|o||If Devel::FindRef module is installed, a reverse-references trace is printed to the test output.|
|o||If Devel::MAT is installed, this test module will use it to dump the state of the memory after a failure. It will create a .pmat file named the same as the unit test, but with the trailing .t suffix replaced with -TEST.pmat where TEST is the number of the test that failed (in case there was more than one).|
is_refcount( CW$object, CW$count, CW$name )Test that $object has $count references to it.
is_oneref( CW$object, CW$name )Assert that the $object has only 1 reference to it.
Suppose, having written a new class MyBall, you now want to check that its constructor and methods are well-behaved, and dont leak references. Consider the following test script:
The first assertion is just after the constructor, to check that the reference returned by it is the only reference to that object. This fact is important if we ever want DESTROY to behave properly. The second call is right at the end of the file, just before the main scope closes. At this stage we expect the reference count also to be one, so that the object is properly cleaned up.
Suppose, when run, this produces the following output (presuming Devel::FindRef is available):
1..2 ok 1 - One reference after construct not ok 2 - One reference just before EOF # Failed test One reference just before EOF # at demo.pl line 16. # expected 1 references, found 2 # MyBall=ARRAY(0x817f880) is # +- referenced by REF(0x82c1fd8), which is # | in the member self of HASH(0x82c1f68), which is # | referenced by REF(0x81989d0), which is # | in the member cycle of HASH(0x82c1f68), which was seen before. # +- referenced by REF(0x82811d0), which is # in the lexical $ball in CODE(0x817fa00), which is # the main body of the program. # Looks like you failed 1 test of 2.
From this output, we can see that the constructor was well-behaved, but that a reference was leaked by the end of the script - the reference count was 2, when we expected just 1. Reading the trace output, we can see that there were 2 references that Devel::FindRef could find - one stored in the $ball lexical in the main program, and one stored in a HASH. Since we expected to find the $ball lexical variable, we know we are now looking for a leak in a hash somewhere in the code. From reading the test script, we can guess this leak is likely to be in the bounce() method. Furthermore, we know that the reference to the object will be stored in a HASH in a member called self.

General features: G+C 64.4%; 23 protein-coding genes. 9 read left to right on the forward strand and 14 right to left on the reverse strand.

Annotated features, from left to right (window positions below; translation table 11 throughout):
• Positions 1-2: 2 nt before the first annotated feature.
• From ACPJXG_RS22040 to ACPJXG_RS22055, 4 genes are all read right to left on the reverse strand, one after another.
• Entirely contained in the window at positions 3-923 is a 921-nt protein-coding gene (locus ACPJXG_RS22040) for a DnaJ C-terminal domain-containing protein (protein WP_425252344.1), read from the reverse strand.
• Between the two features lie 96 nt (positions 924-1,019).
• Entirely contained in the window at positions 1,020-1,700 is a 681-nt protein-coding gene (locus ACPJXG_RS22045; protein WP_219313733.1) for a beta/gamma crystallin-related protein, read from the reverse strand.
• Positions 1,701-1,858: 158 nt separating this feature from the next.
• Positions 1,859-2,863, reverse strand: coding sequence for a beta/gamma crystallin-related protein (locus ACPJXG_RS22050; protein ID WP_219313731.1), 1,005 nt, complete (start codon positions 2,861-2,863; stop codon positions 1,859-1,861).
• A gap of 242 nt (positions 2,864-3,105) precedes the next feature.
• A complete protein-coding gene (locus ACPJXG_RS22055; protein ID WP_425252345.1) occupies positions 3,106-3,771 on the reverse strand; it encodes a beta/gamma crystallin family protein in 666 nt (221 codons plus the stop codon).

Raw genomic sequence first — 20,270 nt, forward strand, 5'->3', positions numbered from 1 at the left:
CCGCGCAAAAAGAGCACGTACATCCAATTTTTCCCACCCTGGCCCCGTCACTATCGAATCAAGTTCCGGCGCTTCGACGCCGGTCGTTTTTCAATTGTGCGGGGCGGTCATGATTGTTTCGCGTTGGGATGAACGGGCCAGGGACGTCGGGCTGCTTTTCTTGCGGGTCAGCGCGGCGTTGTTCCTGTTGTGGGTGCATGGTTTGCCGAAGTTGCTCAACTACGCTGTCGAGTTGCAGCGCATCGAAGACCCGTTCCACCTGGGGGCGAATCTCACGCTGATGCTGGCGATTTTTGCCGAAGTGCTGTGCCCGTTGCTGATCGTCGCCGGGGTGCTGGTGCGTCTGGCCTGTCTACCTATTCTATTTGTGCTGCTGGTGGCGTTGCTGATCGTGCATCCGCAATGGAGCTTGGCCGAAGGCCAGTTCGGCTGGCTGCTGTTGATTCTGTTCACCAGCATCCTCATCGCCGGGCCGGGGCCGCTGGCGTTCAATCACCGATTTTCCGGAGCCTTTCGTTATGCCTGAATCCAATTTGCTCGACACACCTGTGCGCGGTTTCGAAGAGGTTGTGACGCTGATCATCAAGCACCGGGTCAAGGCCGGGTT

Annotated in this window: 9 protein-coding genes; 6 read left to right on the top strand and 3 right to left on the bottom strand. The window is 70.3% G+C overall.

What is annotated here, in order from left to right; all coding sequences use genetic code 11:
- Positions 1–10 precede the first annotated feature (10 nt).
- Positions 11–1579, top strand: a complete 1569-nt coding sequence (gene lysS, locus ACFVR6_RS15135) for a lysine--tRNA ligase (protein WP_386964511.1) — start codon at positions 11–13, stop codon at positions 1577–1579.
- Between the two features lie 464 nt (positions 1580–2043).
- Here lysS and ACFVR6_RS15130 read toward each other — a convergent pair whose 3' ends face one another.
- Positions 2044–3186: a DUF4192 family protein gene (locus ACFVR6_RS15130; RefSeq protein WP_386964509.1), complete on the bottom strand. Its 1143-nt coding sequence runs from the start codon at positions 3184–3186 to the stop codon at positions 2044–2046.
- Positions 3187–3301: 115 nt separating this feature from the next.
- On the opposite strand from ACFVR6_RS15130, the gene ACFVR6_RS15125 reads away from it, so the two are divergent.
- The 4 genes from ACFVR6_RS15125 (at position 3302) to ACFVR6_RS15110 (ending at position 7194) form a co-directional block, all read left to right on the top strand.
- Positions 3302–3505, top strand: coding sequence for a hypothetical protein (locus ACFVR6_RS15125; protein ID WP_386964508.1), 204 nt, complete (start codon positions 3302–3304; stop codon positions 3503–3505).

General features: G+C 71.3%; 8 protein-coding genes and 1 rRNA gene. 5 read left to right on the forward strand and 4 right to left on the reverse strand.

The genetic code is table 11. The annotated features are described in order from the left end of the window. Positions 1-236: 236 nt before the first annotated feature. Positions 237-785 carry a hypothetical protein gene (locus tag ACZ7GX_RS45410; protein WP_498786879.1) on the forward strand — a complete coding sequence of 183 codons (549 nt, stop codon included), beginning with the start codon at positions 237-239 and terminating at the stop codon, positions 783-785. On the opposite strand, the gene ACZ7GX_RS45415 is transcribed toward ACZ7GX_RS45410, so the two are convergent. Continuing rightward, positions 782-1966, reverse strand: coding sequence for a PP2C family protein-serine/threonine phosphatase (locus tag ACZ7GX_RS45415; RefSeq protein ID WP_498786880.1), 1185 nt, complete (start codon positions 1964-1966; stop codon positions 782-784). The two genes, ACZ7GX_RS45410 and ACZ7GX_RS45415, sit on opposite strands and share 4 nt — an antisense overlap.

By reading the code which implements the bounce() method, we can see this is indeed the case:
From reading the Devel::FindRef output, we find that the HASH this object is referenced in also contains a reference to itself, in a member called cycle. This comes from the last line in this function, a line that purposely created a cycle, to demonstrate the point. While a real program probably wouldnt do anything quite this obvious, the trace would still be useful in finding the likely cause of the leak.
If Devel::FindRef is unavailable, then these detailed traces will not be produced. The basic reference count testing will still take place, but a smaller message will be produced:
o Temporaries created on the stack
Code which creates temporaries on the stack, to be released again when the called function returns does not work correctly on perl 5.8 (and probably before). Examples such as
is_oneref(  );
may fail and claim a reference count of 2 instead.
Passing a variable such as
my $array = ; is_oneref( $array );
works fine. Because of the intention of this test module; that is, to assert reference counts on some object stored in a variable during the lifetime of the test script, this is unlikely to cause any problems.
Peter Rabbitson <email@example.com> - for suggesting using cores B instead of Devel::Refcount to obtain refcounts
Paul Evans <firstname.lastname@example.org>
|perl v5.20.3||TEST::REFCOUNT (3)||2014-03-27|